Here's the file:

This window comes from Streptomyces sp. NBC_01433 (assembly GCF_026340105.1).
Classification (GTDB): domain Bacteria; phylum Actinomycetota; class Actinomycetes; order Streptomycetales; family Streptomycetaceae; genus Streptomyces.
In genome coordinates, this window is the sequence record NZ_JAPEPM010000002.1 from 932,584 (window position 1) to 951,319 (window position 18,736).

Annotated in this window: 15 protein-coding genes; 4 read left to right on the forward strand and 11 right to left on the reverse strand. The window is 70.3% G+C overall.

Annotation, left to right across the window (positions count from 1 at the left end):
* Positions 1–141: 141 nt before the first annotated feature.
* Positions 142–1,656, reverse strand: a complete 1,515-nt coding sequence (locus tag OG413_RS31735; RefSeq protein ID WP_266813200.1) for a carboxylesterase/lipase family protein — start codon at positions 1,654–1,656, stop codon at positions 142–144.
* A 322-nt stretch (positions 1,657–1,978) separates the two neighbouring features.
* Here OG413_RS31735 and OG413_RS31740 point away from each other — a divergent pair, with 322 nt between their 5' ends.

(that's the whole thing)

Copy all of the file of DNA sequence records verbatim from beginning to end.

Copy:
This window comes from Streptomyces sp. NBC_01433 (assembly GCF_026340105.1).
Classification (GTDB): domain Bacteria; phylum Actinomycetota; class Actinomycetes; order Streptomycetales; family Streptomycetaceae; genus Streptomyces.
In genome coordinates, this window is the sequence record NZ_JAPEPM010000002.1 from 932,584 (window position 1) to 951,319 (window position 18,736).

Annotated in this window: 15 protein-coding genes; 4 read left to right on the forward strand and 11 right to left on the reverse strand. The window is 70.3% G+C overall.

Annotation, left to right across the window (positions count from 1 at the left end):
* Positions 1–141: 141 nt before the first annotated feature.
* Positions 142–1,656, reverse strand: a complete 1,515-nt coding sequence (locus tag OG413_RS31735; RefSeq protein ID WP_266813200.1) for a carboxylesterase/lipase family protein — start codon at positions 1,654–1,656, stop codon at positions 142–144.
* A 322-nt stretch (positions 1,657–1,978) separates the two neighbouring features.
* Here OG413_RS31735 and OG413_RS31740 point away from each other — a divergent pair, with 322 nt between their 5' ends.